When we were climbing Poon Hill we saw early morning planes flying down the valleys and then swooping over the cols to continue on sight seeing trips of the Himalayas. They were below us as we continued to climb the mountains. Ramesh , the tour leader, offered us an opportunity to fly on one on the last day in Kathmandu. We all turned it down . On that day an Everest sightseeing plane crashed on the approach to Kathmandu and everyone was killed. On my return I read that Sir Edmund Hillary’s wife was killed in the same way many years ago.
I stopped off overnight in Dubai and the contrast with Kathmandu was amazing. I moved from 3rd world to not just 1st but a future world. What an influence our politicians and leaders have over us to create such contrasting states.
Trekking in the Himalayas is demanding physically but very rewarding. I take back with me memories of soaring peaks , misty valleys , beautiful indigenous forests, tranquil farmland in almost impossibly steep hillsides and everywhere the sounds of water rushing along in rivers and waterfalls . Last but not least I won’t forget the friendly helpful people, always courteous and always smiling

Annapurna . September 2011 Part1

Annapurna Nepal  September 2011.

 

There’s a one-eyed yellow idol To the north of Kathmandu; There’s a little marble cross below the town; And a broken hearted woman Tends the grave of ‘Mad’ Carew, While the yellow god for ever gazes down.

 

Milton Hayes and Cuthbert Clarke 1911

 

Well I think I roomed with Mad Carew, an Aussie from Perth called Ben. When first coming across the delights of Nepal toilets he found there was no toilet paper. No problem, he used the lavatory brush; he said it was very effective. Ben used to go missing whenever we were about to go anywhere and then someone said he’d been seen on the back of a scooter wending his way through the crazy streets of  Kathmandu. He was very proud of his alarm clock but seemed unable to set it so it would go off at 3 o’clock in the morning. He would sit bolt upright in bed, switch it off and then turn over, go back to sleep immediately and start snoring. I, of course, was unable to get back to sleep. On our list of things to take was a sarong; Ben said he’d hunted high and low through Kathmandu but couldn’t find one. Pity; Ben waltzing about the Himalayas in a sarong would have been a wonderous sight.

The tour was organised by an international company called Gap and throughout we were accompanied by two leaders and on the trek five porters who carried our packs leaving us with just a day pack. We were 11 participants , mainly poms but also a Polish couple , a German lady ( don’t mention the war ) , a father of my vintage  and his son from USA and of course Ben from Aussie. I’m glad to say the group got on well together and helped each other along when things got tough.

I thought Ho Chi Minh traffic was bad but Kathmandu takes the biscuit, everything crammed into narrow streets; cars, buses , scooters with whole families on them, cows , dogs, chickens , children, trucks all accompanied by the constant sound of hooting horns and black diesel fumes. I’ll never complain about potholes in South Africa again; most of the time in Kathmandu the road surface is just potholes linked by bits of tar, so one just lurches along. Luckily traffic mainly proceeds at not much more than walking pace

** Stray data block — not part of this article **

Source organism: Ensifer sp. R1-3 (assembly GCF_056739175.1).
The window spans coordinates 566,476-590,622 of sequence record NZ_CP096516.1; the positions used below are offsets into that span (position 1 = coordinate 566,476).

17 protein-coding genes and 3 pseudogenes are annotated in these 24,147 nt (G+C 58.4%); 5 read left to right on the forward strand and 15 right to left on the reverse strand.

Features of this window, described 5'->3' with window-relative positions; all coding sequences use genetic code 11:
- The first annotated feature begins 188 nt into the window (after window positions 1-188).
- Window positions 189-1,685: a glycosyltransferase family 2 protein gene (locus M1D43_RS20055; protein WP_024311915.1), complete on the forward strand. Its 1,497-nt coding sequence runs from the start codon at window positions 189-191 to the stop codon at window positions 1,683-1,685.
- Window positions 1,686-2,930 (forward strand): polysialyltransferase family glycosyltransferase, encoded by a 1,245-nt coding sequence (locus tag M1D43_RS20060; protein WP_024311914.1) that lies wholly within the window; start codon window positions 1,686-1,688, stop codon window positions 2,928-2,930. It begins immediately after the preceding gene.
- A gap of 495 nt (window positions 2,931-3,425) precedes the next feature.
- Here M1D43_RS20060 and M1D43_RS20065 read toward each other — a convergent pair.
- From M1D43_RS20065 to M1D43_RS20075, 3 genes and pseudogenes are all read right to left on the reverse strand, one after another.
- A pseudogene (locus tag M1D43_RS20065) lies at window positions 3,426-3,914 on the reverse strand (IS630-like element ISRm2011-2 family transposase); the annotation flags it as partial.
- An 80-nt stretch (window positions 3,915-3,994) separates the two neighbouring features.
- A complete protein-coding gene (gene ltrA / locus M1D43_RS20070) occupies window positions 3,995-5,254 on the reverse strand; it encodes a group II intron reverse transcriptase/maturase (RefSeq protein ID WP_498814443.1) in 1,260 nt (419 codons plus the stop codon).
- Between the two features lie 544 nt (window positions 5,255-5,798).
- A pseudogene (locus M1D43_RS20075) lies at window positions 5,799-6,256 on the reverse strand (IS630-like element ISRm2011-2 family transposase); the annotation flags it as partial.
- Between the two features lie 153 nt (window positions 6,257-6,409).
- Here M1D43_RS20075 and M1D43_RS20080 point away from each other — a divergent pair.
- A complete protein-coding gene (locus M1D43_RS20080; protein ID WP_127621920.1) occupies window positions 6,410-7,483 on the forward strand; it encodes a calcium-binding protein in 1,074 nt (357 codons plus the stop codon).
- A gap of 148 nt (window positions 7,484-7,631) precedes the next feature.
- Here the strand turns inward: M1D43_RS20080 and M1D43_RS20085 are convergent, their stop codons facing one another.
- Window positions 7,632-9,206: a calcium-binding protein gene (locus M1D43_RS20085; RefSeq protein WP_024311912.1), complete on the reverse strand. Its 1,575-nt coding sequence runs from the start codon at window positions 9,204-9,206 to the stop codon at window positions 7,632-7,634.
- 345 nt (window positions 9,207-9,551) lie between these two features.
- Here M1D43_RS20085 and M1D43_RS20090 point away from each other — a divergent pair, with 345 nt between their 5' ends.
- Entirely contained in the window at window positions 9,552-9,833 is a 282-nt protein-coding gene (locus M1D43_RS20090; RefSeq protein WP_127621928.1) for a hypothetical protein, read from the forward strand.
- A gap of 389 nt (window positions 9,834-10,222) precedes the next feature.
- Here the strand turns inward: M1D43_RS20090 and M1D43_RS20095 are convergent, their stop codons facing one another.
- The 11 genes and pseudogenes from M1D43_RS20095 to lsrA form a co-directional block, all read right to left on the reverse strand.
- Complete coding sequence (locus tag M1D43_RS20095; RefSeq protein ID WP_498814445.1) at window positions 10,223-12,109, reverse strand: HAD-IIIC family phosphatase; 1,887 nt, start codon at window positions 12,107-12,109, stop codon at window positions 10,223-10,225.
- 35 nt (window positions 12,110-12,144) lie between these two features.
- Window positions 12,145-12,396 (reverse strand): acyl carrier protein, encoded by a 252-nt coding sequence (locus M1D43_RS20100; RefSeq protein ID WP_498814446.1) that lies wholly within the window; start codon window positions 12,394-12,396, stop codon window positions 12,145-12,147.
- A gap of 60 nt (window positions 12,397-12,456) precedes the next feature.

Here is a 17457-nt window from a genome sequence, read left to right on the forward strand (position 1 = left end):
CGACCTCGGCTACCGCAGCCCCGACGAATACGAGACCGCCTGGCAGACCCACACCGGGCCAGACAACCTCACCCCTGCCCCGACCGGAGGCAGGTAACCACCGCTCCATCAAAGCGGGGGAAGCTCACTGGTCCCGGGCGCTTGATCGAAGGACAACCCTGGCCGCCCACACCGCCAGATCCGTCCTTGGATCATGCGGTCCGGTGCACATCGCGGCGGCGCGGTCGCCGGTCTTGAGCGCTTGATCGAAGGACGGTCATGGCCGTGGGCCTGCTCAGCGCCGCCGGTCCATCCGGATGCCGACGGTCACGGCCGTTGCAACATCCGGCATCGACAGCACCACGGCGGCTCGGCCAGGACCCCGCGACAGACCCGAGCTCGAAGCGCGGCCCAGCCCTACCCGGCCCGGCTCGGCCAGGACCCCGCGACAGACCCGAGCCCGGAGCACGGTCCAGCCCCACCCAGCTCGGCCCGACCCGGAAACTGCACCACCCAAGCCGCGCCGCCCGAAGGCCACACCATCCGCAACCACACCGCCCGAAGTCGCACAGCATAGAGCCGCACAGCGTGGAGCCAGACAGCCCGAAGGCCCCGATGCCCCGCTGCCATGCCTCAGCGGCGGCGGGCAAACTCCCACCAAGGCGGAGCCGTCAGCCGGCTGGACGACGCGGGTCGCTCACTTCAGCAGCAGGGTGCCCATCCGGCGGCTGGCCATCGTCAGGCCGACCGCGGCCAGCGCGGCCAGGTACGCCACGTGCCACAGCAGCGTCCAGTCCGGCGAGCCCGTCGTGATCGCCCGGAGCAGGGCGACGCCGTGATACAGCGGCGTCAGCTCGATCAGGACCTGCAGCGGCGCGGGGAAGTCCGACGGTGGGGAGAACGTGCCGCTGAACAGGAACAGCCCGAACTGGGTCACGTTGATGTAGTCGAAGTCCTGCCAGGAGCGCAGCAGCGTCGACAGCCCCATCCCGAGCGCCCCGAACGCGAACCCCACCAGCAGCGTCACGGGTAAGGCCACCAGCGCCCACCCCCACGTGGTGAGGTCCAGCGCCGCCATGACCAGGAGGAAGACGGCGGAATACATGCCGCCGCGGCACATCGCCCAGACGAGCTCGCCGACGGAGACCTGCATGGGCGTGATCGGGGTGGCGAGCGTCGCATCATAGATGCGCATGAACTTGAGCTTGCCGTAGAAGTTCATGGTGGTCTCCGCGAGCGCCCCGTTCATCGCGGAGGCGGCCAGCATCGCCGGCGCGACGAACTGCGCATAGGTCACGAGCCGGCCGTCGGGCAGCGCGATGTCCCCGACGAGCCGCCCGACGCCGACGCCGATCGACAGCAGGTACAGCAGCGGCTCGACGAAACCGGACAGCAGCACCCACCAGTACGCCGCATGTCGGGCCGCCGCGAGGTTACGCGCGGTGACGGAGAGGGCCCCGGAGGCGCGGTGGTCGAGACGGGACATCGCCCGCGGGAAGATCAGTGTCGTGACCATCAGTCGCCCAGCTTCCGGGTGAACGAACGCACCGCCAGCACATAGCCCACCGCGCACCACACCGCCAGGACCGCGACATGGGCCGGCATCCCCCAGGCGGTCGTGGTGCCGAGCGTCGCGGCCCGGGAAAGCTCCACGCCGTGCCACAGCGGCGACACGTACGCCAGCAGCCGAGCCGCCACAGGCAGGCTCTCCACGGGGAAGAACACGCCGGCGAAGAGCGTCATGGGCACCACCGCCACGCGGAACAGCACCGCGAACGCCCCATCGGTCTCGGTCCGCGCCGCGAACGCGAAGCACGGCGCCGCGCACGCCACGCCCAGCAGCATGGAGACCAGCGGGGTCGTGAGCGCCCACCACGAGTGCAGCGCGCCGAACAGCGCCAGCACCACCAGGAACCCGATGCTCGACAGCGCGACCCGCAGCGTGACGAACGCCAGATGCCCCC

.On day 1 we visited two temples, Bodhnath stupa which is in the heart of the Tibetan community and Swayambhunath stupa which is on the top of a hill and is the monkey temple with its Buddha eyes . I found both temples fascinating and watched people making protestations or lighting candles, ringing bells, turning prayer wheels , some ladies in a trance or others just meditating. However I’m still trying to get my head around what I saw at Bodhnath; a Buddhist monk dressed in saffron robes gave this stray dog a mighty kick that Wayne Rooney would have been proud of.

We then walked through Kathmandu to Durbar square which contains the palace of Kumari Devi who is an 8 year old  living goddess. Our day coincided with a festival where she goes in a chariot through the streets and when we arrived hundreds of police in riot gear and guns were assembling. Our tour guide advised us not to go which is a pity because the braver amongst us did and caught wonderful sights of her.

 

The next day was a bus trip to Pokhara, a 200km journey which took 8 hours!! The main hurdle is the pass out of the Kathmandu valley which is a bit like Sani Pass but with trucks. Inevitably a truck breaks down trying to get up the pass and major gear box or transmission repairs are carried out on the road. There’s only room for one vehicle to pass and a log jam then occurs which takes much shouting and cursing to sort out. This pass is not for the faint hearted; often we would turn the corner to see two trucks side by side heading straight for us; not to mention the more or less vertical drops down hundreds of metres with wrecks of trucks and buses clearly seen at the bottom. At one stage we got out of the bus and walked down the hill and waited for the bus to catch us up.